To do this, we calculate the length of the movement vector, and then divide the vector by this number.

Lets imagine we have the vector `{ 234.0, 105.0, 279.0 }`

. Applying the pythagorean theorem, we'd find the length of this vector turns out to be `379.0`

.

So, to normalise this vector, we divide it by `379.0`

. This yields approximately `{ 0.617, 0.277, 0.736 }`

. If we apply the pythagorean theorem to calculate the length of this new vector, we'd find it to be approximately `1.0`

, as planned.

That means `{ 0.617, 0.277, 0.736 }`

is the normalised form of `{ 234.0, 105.0, 279.0}`

Lets give our `Vector3`

struct the ability to normalise `Vector3`

objects:

```
struct Vector3 {
float x;
float y;
float z;
Vector3 Normalise() const {
return *this / GetLength();
}
// Rest of struct
}
```

If a vector has a length of 1, it is sometimes called a *unit vector*.

For example, `{ 1.0, 0.0, 0.0 }`

and `{ 0.0, 1.0, 0.0 }`

are unit vectors. The vector we calculated in this section - `{ 0.617, 0.277, 0.736 }`

- is also a unit vector.

Lets update our `Character`

objects with a new `MovementSpeed`

variable. We can then calculate our final movement vector by multiplying the normalised input vector with the character's maxiumum `MovementSpeed`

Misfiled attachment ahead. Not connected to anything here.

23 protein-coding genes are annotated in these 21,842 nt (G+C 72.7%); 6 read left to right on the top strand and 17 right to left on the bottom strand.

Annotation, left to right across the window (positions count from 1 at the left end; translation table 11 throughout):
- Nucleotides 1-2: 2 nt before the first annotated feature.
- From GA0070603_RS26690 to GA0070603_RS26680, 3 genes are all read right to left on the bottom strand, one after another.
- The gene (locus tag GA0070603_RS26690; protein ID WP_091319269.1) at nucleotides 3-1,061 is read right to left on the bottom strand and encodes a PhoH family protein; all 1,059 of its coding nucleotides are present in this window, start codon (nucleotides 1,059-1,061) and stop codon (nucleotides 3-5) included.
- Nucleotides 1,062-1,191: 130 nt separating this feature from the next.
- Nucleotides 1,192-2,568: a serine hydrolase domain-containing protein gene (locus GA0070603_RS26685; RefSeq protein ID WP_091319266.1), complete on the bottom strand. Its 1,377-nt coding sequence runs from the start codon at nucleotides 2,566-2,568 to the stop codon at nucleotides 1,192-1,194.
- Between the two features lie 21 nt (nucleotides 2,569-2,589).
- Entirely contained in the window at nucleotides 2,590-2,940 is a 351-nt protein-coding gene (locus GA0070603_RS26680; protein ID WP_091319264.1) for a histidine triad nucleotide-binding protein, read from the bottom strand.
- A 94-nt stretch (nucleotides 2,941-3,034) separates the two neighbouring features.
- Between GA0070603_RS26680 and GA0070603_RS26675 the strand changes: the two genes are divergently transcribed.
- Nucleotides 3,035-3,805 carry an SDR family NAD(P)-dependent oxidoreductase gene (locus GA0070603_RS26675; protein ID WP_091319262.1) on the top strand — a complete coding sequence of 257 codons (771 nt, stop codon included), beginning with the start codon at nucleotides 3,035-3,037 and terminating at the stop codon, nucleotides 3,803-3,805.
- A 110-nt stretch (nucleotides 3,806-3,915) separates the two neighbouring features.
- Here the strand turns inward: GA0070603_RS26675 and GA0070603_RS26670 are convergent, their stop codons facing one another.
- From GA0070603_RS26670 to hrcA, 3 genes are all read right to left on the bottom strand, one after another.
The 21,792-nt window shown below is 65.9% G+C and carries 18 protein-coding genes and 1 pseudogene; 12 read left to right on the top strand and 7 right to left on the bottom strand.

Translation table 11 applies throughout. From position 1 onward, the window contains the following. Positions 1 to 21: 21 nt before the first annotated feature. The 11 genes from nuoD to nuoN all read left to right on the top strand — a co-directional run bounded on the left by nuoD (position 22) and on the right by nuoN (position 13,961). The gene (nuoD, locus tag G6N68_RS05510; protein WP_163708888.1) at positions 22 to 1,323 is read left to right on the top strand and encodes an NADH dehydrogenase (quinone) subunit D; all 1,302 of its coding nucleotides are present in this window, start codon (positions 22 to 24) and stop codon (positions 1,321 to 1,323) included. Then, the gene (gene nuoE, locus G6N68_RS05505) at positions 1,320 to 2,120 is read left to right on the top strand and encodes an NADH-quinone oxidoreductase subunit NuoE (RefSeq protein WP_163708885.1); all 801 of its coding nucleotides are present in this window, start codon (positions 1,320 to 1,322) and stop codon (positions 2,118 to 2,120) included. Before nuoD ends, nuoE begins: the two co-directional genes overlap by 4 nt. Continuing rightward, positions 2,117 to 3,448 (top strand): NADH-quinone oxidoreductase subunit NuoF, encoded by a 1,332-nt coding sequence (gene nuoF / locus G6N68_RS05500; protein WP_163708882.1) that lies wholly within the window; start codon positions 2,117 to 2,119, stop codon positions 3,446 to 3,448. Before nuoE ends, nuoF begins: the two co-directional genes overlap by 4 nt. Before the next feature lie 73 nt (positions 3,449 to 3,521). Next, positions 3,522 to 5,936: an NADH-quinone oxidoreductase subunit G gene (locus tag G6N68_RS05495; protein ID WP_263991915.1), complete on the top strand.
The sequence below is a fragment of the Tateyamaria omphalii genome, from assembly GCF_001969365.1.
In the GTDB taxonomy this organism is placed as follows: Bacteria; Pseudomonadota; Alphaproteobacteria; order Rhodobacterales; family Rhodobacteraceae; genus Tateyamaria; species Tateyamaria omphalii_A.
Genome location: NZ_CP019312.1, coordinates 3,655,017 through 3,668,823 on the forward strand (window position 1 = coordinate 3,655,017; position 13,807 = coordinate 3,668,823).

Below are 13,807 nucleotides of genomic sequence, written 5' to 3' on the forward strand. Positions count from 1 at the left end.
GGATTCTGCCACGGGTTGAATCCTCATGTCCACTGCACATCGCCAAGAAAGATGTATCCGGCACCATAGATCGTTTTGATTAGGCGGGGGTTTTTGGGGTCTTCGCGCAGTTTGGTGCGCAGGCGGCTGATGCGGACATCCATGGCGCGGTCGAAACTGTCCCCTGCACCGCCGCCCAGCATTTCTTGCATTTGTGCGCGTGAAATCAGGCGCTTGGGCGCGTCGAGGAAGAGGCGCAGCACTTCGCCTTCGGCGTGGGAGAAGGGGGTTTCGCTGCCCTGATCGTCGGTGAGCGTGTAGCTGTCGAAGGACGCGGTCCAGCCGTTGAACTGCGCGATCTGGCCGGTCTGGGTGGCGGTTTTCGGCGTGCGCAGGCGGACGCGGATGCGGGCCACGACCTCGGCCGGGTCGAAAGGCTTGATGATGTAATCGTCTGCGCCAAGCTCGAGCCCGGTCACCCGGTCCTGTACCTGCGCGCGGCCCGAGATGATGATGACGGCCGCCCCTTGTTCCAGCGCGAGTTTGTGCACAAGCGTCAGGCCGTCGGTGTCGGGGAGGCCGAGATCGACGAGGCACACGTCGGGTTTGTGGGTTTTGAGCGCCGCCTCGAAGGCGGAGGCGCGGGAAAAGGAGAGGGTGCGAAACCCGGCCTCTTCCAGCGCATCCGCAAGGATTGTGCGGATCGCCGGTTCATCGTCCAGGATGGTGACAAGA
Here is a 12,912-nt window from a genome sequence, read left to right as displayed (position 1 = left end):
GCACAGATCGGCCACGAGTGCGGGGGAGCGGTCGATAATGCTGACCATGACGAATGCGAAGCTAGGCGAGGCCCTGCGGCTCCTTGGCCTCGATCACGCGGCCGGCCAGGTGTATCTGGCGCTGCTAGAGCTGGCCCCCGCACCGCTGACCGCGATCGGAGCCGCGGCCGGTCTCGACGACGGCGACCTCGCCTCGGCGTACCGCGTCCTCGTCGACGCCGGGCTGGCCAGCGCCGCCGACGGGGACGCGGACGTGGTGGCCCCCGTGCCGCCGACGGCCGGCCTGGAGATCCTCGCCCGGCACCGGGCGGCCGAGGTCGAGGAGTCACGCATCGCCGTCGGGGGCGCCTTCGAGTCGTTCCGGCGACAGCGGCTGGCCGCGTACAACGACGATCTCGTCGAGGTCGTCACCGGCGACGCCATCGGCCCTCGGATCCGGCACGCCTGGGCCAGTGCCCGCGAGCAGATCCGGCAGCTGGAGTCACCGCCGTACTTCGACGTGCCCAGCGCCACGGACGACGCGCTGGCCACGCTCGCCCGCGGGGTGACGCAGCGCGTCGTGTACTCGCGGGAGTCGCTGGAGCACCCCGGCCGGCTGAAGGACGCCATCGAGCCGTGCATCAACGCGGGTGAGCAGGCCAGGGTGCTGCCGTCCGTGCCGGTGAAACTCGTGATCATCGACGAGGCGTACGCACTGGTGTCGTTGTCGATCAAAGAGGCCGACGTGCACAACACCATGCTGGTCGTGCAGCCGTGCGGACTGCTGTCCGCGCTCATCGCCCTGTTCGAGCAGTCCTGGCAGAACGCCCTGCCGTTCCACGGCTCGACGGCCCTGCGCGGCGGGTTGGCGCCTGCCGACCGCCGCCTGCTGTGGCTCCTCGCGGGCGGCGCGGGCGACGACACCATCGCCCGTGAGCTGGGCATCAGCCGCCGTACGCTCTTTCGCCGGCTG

.

This ensures the character moves in the same direction requested by the input vector, but doesn't move further in that direction than their movement speed allows:

```
class Character {
public:
Vector3 WorldPosition { 2.0, 6.0, 0.0 };
float MovementSpeed { 10.0 };
void Move(const Vector3& Movement) {
Vector3 MovementVector =
Movement.Normalise() * MovementSpeed;
}
};
```

Finally, our last step is to add this new movement vector to the character's `WorldPosition`

, thereby making the character move:

```
class Character {
public:
Vector3 WorldPosition { 2.0, 6.0, 0.0 };
float MovementSpeed { 10.0 };
void Move(const Vector3& Movement) {
Vector3 MovementVector =
Movement.Normalise() * MovementSpeed;
WorldPosition += MovementVector;
}
};
```

In this code, the character will always move the maximum distance permitted by their `MovementSpeed`

. This means there is a bug when the character is told to move a distance shorter than their movement speed: they will overshoot the target.